While the music on this rendition is great, for me the vocal arrangement really puts this into the “awesome” range. Yes fanatic that I am, I’ve heard a lot of live recordings of this song. This one is one of my favorites. The Wakeman keyboard dominated section later in the track is one of the coolest parts of this. When Howe screams out a guitar solo from there, it ups the ante even more.
|Close to the Edge|
Again, one of my Yes favorites, this epic piece really feels more lively and powerful in this live telling. The guitar is amazing here and this thing just plain rocks. I also really like the intensity of the drums here. It adds another layer of sound.s.
I really like the live version of the opening song from the ABWH disc. The drums seem a bit more prominent in the mix and I’d say that at times Wakeman does, too. The duet section is awesome, and something that was (obviously) missing from the original live album from this tour.
|Brother of Mine|
This was the single from the ABWH and the melodic arrangement is really tasty. It’s not been one of my favorites from the disc, but I still like it a lot. This live version doesn’t really add a lot, but it does work quite well. The jam sections, though were always my favorite parts of the tune. Here they just feel a little weird, but I’m not sure why. It’s like the timing is a little off.
Essentially a duet between Anderson and Wakeman, this is quite pretty. I’ve heard several versions of this (including the studio one) over the years and I think this might be my favorite. The only thing is, we get another of those little audio problems near the end, marring the experience just a bit.
|Heart of the Sunrise|
There’s a bouncy little jam here as Jon Anderson says they will take a request. There’s a little humorous exchange before they launch into the Yes classic. We get quite a strong rendition here, that doesn’t seem to bring a lot of new stuff to the table, except a great sound. That said, there are some bits of vocals later in the piece that seem different and some of the keyboard sounds even further down the musical road seem to have a new sound. Bruford’s drums certainly rise to the fore at times, too.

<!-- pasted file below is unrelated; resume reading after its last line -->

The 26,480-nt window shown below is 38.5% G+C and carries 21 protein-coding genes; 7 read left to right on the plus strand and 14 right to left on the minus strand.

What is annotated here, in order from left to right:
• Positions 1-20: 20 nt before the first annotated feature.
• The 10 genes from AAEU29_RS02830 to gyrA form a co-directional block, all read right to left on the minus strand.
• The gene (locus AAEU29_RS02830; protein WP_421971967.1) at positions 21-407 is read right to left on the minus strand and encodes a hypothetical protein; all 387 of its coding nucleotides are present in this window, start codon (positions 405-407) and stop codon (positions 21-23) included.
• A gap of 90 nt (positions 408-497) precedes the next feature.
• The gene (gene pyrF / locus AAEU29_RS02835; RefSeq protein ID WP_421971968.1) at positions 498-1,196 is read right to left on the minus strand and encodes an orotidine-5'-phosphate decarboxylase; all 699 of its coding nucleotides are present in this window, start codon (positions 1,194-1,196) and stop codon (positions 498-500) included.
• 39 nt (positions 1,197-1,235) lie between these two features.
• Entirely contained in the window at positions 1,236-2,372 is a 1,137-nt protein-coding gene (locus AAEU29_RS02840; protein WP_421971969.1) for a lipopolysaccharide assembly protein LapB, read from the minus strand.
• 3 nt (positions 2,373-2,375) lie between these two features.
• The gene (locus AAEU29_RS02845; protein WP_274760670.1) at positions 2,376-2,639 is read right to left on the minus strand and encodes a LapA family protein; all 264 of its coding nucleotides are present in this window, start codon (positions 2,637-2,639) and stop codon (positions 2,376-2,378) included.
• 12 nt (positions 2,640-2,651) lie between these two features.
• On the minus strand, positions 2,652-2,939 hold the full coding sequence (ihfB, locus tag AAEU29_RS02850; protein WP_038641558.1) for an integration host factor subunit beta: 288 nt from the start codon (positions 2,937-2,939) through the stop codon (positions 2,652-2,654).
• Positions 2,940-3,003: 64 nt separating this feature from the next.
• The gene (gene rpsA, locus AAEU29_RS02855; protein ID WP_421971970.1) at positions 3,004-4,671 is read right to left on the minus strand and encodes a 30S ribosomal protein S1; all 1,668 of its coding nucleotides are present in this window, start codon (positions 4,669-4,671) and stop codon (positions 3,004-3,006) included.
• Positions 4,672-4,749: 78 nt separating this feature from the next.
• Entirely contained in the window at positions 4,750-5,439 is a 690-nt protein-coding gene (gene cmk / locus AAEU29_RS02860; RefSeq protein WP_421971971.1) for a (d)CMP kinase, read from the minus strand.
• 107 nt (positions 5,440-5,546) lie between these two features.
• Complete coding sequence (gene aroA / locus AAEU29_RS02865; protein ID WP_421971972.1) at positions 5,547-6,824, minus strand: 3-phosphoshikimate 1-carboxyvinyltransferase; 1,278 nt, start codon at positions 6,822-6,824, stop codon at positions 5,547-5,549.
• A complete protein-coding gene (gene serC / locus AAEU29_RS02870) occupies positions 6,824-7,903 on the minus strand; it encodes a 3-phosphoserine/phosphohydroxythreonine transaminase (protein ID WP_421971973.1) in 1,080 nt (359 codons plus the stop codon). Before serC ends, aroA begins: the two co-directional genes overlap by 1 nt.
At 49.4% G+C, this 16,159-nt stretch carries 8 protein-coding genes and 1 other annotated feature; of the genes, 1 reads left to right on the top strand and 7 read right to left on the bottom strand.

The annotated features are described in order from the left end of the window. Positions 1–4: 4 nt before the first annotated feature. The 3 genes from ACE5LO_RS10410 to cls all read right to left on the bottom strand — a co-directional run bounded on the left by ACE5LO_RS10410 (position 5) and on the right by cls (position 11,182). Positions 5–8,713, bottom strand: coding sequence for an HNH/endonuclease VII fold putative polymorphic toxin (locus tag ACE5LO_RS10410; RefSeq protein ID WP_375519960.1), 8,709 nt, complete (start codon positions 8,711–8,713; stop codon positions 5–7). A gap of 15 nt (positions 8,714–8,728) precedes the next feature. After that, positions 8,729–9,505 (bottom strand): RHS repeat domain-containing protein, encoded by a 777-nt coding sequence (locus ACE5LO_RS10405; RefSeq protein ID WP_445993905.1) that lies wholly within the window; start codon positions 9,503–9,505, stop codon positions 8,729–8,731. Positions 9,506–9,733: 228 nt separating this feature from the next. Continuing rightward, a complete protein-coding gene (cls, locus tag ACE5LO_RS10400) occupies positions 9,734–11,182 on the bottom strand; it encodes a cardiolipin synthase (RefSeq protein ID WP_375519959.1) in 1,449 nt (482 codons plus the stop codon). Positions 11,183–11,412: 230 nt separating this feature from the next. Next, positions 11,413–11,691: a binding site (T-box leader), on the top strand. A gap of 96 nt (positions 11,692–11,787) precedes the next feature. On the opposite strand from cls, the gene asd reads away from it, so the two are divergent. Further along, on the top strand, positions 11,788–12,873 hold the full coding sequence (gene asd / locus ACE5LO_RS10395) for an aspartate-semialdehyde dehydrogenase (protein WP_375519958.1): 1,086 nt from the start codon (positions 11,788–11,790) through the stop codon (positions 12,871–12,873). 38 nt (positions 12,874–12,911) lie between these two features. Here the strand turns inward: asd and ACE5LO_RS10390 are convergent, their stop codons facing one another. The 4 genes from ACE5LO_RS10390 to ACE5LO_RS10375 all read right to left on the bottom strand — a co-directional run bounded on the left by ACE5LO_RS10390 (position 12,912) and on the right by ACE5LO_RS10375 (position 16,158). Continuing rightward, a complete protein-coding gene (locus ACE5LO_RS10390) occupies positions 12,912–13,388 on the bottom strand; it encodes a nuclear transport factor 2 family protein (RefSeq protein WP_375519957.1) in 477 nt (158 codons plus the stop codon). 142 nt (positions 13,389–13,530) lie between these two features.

The cover shows “Order of the Universe” here, and that should be the sequence based on the concert order. But, instead we get “Roundabout.” I have to admit that I’ve heard too many versions of this song and heard it live too many times. It just seems sort of obligatory a lot of the time to me. This version is adequate, but there are some annoying audio issues at times on it.
Another classic Yes tune, I really like this version a lot and while a familiar one, it’s not as over-played as “Roundabout.” That means it holds up better. They include a bit of “Soon” in the later parts of the song along with some of Anderson’s talking/singing to the audience a bit. When it powers out from there we get some new textures and feelings to the piece, but all within the standard structure. It works really well. They do turn in a bit of an expanded jam to end the piece.
|Order of the Universe|
Oddly enough, they tack “Order of the Universe” at the end after some silence. Parts of this feel a bit strange early on, but they pull it together from there in fine style. Bruford gets a cool solo in the middle of the track where he creates melody with his electronic drums.